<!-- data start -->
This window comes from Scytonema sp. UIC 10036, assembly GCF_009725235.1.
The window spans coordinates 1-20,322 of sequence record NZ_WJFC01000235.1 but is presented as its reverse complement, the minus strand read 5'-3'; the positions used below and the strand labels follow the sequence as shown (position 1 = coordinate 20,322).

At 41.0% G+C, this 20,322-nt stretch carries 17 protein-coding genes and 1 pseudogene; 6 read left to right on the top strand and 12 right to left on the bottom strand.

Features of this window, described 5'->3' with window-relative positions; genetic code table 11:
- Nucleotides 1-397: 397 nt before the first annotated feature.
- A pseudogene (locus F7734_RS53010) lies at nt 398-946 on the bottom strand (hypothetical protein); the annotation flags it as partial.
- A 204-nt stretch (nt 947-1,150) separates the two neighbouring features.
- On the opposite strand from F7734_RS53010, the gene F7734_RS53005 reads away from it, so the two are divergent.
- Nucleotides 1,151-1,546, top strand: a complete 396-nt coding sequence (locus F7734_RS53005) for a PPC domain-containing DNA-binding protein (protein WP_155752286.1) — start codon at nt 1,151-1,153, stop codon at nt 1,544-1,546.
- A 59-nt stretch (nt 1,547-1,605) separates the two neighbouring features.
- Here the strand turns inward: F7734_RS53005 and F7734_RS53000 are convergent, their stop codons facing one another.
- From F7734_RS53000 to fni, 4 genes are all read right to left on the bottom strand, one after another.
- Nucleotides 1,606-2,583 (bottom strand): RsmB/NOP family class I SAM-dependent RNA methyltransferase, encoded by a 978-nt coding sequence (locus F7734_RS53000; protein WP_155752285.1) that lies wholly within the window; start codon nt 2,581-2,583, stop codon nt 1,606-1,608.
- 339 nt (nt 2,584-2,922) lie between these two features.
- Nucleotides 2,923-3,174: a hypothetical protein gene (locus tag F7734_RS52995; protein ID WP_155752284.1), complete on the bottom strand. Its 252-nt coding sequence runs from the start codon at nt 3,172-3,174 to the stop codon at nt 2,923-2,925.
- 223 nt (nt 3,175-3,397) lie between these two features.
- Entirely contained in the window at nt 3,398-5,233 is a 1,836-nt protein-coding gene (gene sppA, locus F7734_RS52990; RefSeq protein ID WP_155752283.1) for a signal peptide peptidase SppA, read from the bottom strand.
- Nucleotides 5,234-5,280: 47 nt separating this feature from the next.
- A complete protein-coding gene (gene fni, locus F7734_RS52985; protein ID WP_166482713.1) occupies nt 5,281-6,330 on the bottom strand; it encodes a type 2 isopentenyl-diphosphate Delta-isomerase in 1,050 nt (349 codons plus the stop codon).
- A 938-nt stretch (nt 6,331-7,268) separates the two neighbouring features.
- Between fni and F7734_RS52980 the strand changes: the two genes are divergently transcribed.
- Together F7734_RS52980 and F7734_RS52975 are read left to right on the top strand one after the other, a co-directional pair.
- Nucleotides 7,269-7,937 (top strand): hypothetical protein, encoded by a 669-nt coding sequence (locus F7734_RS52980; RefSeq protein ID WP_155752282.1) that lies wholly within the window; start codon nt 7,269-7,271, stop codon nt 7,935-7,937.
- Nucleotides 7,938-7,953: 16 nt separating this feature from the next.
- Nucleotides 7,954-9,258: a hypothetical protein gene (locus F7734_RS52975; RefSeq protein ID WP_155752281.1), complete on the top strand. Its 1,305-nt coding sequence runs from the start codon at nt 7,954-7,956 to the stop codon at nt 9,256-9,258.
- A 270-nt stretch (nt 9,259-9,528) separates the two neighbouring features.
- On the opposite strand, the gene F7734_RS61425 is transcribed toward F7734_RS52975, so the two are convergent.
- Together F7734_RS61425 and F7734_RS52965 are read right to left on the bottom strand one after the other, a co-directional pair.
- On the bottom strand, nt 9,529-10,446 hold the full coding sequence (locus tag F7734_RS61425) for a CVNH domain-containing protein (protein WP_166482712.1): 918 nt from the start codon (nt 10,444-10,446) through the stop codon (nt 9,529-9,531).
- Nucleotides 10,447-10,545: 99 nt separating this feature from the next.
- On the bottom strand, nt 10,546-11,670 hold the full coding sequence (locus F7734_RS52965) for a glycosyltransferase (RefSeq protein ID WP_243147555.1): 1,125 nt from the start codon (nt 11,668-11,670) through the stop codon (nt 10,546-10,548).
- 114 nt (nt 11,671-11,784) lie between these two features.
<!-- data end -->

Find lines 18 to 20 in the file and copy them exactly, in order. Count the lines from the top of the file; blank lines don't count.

- Nucleotides 5,234-5,280: 47 nt separating this feature from the next.
- A complete protein-coding gene (gene fni, locus F7734_RS52985; protein ID WP_166482713.1) occupies nt 5,281-6,330 on the bottom strand; it encodes a type 2 isopentenyl-diphosphate Delta-isomerase in 1,050 nt (349 codons plus the stop codon).
- A 938-nt stretch (nt 6,331-7,268) separates the two neighbouring features.